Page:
1st Edition

People Who Count Population and Politics, Women and Children

By Dorothy Stein Copyright 1995

    Originally published in 1995, this book confronts the contentious political issues on all sides of the population debate, including immigration, demographic competition, gender ratios, reproductive research and children’s rights. The book argues that lower fertility rates are preferred by women themselves; are beneficial in their own right to both women and children; and should not be used as a bargaining chip in any other area of the development debate. Drawing on a large body of research in anthropology, child psychology and population studies the book presents evidence that the poor do not necessarily have large families as form of financial security, or to put them to work; people without offspring are less lonely in old age; immigration and refugee controls in the Northern Hemisphere have been more driven by politics than rational calculation and human rights; social security does not require a large cohort of young workers. This book is a challenging contribution to the development debate. It presents a persuasive case for policies which recognise hopeful trends in relieving the environmental and social pressures of a globally increasing population.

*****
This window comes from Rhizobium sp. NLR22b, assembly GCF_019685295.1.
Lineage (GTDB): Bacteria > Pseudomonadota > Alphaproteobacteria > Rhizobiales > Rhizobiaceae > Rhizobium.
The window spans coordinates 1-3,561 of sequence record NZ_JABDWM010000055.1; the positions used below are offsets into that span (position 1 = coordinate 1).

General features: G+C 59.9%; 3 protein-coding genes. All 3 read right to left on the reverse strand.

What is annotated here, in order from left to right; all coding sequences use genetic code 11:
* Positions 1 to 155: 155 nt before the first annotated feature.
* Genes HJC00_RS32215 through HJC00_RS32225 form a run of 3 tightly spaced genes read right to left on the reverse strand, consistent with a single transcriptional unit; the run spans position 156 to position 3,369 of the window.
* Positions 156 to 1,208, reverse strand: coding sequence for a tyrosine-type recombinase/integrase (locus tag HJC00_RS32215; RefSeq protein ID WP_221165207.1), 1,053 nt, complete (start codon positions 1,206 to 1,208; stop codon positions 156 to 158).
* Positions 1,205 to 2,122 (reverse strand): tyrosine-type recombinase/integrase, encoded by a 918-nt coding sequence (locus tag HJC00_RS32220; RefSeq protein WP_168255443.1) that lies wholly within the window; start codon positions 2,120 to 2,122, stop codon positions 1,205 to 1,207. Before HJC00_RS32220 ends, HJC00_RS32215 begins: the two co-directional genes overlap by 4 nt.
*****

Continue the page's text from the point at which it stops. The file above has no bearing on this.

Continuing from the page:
Part 1: Positions and Politics 1. Population, Resources and Rights Part 2: Pronatalism 2. Background Noises: Ideology in Religion, Culture and Nature 3. Children: Value Added 4. The Zero Option 5. The Myths of the Only Child Part 3: Population Policy 6. India: Forty Trying Years 7. Kerala: The Economical Model 8. China: Bearing Pressure 9. Tibet: Dragon Tales 10. Immigration: Artificial Increase.


    Dorothy Stein helped establish the Department of Women's Studies at the University of Hawaii where she also taught child psychology and population studies.